I have just watched (on the Papal Visit live webstream) Pope Benedict's visit to Lambeth Palace, and the exchange of addresses by Archbishop Rowan Williams and the Holy Father.
I was really impressed by what Archbishop Williams chose to say. His willingness to stand full square in support of the Pope's contributions with regard to the state of the "soul" of Europe I thought was tremendous. And to quote from Pope Benedict's first homily as Pope, words which I remember hearing "live" again in Cologne... (will post them when I find the text of the address). I have yet to fully analyse Pope Benedict's own address.
Currently about to watch the drive from Lambeth Palace to Westminster ..
I think that the reception given to Pope Benedict by the audience in Westminster Hall was genuinely warm - both the applause before he spoke and the applause after he spoke I thought was much, much warmer than the "polite". Pope Benedict was, I thought, most courteous in his understanding of Britain's parliamentary tradition.
Things I liked:
the way in which Pope Benedict cited the example of the abolition of the slave trade as something to Britain's credit - and as an example of a political activity rooted in an ethical basisMy judgement: a triumph, not just for Pope Benedict, but for the Parliament of the United Kingdom. I think it is an occasion which will provide much cause for reflection. I will certainly study the texts of the addresses involved.
the way in which Pope Benedict referred to the widespread recognition that the origin of the financial crisis lay in an economic activity that lacked an ethical basis
the way in which Pope Benedict not only cited the example of St Thomas More, but pointed out that the challenge faced by St Thomas More still arises in life today, that of the right balance between Caesar and God
the way in which Pope Benedict talked about the need for dialogue between the realms of "secular reason" and those of religious faith - reason here being a key word
the clarity, yet courtesy, of the way in which Pope Benedict raised controversial points: that religious faiths, in their participation in public life and contributing to the good of society should be allowed to act in accordance with conscience, in freedom, and in obedience to the official teaching of their religion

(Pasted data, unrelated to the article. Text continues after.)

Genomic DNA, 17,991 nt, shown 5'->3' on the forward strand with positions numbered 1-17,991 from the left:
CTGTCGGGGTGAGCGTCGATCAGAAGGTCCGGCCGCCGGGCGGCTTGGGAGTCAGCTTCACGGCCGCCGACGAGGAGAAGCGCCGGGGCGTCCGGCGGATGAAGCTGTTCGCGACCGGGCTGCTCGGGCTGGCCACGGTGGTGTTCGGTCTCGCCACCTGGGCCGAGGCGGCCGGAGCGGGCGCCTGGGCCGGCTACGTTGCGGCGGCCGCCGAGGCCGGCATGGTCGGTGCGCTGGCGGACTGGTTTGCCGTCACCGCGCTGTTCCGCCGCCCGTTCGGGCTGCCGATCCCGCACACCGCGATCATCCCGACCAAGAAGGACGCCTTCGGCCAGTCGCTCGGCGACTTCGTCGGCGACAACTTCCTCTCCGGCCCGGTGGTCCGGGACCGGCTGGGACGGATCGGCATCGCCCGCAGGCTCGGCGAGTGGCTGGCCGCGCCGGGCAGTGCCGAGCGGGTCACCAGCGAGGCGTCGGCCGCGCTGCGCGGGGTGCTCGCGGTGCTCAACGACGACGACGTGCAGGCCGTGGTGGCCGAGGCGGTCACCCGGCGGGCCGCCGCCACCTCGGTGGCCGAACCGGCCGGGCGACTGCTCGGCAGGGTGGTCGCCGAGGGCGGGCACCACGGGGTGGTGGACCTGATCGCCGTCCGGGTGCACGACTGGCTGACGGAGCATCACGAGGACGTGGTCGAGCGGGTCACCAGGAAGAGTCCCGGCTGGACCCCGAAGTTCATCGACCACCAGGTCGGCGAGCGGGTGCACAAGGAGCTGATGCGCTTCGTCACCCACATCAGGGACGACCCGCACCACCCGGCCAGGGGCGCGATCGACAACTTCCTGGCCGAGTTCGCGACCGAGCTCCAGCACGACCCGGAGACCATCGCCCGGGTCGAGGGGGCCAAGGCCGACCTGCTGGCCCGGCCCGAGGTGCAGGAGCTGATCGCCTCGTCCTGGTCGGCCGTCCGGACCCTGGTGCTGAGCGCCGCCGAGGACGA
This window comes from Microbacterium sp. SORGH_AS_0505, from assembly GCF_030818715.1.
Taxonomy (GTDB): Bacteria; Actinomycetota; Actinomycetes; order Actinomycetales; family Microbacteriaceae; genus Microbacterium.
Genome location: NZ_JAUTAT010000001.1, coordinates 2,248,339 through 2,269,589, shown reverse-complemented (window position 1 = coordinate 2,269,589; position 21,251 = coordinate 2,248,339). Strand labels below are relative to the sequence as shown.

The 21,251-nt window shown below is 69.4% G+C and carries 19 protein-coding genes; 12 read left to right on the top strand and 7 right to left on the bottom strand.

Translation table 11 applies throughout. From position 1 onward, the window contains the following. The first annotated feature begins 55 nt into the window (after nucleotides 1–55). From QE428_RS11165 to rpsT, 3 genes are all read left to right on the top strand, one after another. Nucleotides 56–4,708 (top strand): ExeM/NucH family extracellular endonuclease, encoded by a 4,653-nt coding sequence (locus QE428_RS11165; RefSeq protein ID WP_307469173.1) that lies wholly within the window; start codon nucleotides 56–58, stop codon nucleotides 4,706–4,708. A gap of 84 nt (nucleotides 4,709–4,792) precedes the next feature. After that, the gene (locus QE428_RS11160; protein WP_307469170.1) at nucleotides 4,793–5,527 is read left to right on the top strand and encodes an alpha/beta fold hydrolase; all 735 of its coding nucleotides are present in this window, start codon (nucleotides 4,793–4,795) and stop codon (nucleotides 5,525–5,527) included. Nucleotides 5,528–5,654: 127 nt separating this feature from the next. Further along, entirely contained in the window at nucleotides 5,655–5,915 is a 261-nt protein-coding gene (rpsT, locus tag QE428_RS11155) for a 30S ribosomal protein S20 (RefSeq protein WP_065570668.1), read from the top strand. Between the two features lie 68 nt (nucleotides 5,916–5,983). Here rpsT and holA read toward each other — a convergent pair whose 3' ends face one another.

the contribution of the Speaker of the House of Commons, which recognised the differences between some of the legislative action of Parliament and the teaching of the Church, but nevertheless extended a genuine welcome to Pope Benedict
the vote of thanks from the Leader of the House of Lords, speaking without notes and clearly responding to Pope Benedict's address, which showed a genuine appreciation of what the Holy Father had said [the look on Pope Benedict's face, and his instinct to stand up to shake her hand, showed just how much he appreciated this, and recognised how well it showed understanding of his own address]
the way in which the audience applauded Pope Benedict the whole length of Westminster Hall as he made his way down the aisle among them, pausing at the point at which St Thomas More was condemned
After all the unpleasantness that has been directed at the Catholic Church in general and Pope Benedict in particular, this whole occasion showed a most encouraging appreciation by those in British public life of the person of Pope Benedict and of his contribution to genuine dialogue.